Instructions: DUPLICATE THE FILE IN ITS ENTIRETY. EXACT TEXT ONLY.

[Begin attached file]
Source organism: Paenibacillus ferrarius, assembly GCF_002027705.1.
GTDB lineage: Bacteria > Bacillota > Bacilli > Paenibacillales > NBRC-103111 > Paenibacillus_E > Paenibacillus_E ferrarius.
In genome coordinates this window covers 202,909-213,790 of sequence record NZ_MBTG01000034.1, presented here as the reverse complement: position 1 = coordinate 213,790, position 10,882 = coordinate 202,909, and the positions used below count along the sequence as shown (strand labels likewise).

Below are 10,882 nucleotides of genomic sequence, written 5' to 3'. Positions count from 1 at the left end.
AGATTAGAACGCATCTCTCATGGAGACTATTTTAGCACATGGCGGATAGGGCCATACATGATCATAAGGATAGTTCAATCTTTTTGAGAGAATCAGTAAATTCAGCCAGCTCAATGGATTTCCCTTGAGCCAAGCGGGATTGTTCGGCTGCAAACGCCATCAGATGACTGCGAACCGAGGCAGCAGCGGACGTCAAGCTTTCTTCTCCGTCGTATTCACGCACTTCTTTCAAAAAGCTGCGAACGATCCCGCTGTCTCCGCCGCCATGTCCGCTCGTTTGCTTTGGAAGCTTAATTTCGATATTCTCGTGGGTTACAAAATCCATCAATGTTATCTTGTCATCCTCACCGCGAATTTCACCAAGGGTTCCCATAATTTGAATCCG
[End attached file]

Source organism: Paenibacillus ferrarius, assembly GCF_002027705.1.
GTDB lineage: Bacteria > Bacillota > Bacilli > Paenibacillales > NBRC-103111 > Paenibacillus_E > Paenibacillus_E ferrarius.
In genome coordinates this window covers 202,909-213,790 of sequence record NZ_MBTG01000034.1, presented here as the reverse complement: position 1 = coordinate 213,790, position 10,882 = coordinate 202,909, and the positions used below count along the sequence as shown (strand labels likewise).

Below are 10,882 nucleotides of genomic sequence, written 5' to 3'. Positions count from 1 at the left end.
AGATTAGAACGCATCTCTCATGGAGACTATTTTAGCACATGGCGGATAGGGCCATACATGATCATAAGGATAGTTCAATCTTTTTGAGAGAATCAGTAAATTCAGCCAGCTCAATGGATTTCCCTTGAGCCAAGCGGGATTGTTCGGCTGCAAACGCCATCAGATGACTGCGAACCGAGGCAGCAGCGGACGTCAAGCTTTCTTCTCCGTCGTATTCACGCACTTCTTTCAAAAAGCTGCGAACGATCCCGCTGTCTCCGCCGCCATGTCCGCTCGTTTGCTTTGGAAGCTTAATTTCGATATTCTCGTGGGTTACAAAATCCATCAATGTTATCTTGTCATCCTCACCGCGAATTTCACCAAGGGTTCCCATAATTTGAATCCG